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the history of Leyton and Leytonstone
from . dot to … dots – with plenty of spaces
Planting of foreign trees, particularly north American, became a hobby of the rich. The nursery ground once run by Adam Holt was continued by John Hay 1759 to 1792, James Hill 1761 to 1832. It is now Harold Road and adjacent streets. It contained several water pumps and was opposite a street pump on Leytonstone High Road. There was a ‘Bourne’ nursery (which may be the same as the American which was on Bourne Charity land).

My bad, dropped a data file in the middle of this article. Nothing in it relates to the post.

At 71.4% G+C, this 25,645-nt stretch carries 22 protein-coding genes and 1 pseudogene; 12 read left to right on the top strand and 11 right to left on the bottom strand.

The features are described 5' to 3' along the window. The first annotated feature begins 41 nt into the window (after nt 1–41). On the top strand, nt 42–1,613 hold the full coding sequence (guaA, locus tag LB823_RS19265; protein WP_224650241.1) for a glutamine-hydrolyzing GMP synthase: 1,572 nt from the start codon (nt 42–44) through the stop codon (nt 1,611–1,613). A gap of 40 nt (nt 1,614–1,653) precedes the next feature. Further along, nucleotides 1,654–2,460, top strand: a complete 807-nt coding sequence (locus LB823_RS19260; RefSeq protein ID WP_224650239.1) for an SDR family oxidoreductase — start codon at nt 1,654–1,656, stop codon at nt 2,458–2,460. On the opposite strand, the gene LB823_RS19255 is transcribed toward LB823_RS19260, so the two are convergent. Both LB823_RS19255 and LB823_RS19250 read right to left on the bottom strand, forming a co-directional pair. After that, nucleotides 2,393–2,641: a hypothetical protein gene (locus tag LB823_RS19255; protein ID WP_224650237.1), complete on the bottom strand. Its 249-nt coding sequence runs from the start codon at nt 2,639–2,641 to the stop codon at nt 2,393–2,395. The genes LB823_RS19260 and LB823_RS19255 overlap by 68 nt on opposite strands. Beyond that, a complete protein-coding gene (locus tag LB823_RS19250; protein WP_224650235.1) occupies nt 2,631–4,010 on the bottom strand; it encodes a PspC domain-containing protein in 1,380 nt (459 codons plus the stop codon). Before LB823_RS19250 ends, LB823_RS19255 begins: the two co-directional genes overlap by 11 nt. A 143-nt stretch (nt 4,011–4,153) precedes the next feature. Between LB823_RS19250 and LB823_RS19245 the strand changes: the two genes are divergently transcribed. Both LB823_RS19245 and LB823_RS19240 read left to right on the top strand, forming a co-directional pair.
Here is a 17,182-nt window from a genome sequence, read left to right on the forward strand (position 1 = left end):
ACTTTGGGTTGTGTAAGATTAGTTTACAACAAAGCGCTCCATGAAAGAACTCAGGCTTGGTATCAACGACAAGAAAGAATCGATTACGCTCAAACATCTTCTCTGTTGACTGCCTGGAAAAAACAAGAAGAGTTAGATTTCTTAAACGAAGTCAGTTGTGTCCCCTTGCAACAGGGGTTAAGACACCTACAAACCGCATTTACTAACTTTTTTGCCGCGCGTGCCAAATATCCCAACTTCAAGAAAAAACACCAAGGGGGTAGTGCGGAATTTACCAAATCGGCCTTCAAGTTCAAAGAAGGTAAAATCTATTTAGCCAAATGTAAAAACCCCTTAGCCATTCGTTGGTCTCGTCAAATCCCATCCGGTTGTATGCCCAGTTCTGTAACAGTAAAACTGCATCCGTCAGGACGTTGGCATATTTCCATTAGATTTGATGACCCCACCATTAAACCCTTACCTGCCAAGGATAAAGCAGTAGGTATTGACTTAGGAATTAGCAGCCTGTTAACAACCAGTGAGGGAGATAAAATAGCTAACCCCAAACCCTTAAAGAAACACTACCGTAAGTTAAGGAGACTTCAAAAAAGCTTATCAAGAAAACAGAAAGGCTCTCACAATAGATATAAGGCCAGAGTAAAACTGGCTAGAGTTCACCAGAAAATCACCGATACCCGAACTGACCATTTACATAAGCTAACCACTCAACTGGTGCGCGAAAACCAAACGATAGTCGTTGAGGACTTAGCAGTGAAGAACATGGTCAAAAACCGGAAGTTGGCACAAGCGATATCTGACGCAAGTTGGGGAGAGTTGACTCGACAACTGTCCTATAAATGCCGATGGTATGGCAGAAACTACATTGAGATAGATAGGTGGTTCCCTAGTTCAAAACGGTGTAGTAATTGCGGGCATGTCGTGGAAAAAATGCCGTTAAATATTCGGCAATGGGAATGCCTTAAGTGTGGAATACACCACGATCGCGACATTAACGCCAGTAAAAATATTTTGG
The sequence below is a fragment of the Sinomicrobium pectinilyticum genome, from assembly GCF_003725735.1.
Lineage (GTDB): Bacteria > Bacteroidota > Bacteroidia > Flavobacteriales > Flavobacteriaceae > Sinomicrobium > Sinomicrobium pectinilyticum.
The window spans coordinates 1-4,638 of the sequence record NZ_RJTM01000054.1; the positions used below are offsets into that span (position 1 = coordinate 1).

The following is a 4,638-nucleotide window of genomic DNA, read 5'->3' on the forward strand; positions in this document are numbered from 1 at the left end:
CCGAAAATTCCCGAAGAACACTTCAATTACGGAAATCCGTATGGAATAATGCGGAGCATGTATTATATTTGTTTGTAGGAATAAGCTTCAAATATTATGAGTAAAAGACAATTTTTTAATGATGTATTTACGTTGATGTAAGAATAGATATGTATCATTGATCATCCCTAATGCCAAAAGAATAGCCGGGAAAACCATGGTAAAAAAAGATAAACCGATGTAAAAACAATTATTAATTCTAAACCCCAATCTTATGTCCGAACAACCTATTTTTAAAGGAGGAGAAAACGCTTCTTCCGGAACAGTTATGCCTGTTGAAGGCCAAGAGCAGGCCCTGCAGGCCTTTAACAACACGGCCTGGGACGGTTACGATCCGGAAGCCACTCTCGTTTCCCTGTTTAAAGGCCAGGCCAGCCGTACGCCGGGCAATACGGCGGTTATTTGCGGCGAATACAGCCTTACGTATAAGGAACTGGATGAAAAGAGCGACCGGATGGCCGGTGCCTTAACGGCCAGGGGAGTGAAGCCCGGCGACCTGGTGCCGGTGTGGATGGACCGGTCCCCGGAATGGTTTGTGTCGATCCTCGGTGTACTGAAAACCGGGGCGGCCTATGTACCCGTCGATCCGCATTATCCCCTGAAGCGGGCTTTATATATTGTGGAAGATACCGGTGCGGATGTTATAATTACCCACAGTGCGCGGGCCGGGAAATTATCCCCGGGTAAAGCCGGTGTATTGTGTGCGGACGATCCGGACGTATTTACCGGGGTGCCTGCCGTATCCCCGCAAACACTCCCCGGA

In 1775 there were three nurserymen and eight market-gardeners in Leyton. One of these was Spencer Turner, and his nursery was along the south side of what is now called Langthorne Road from Brierley Road to Victoria Road. Turner created a semi-evergreen oak which was named after him : 'Quercus x Turneri'. Richard Syborne was a nurseryman on Lea Bridge Road by 1755 1, the site later becoming Overton , Belvedere and Hitcham Roads. Fraser's Lea Bridge nursery was well-known in the 19th century.
Pamplin's nursery was at Black Marsh farm, Lea Bridge Road.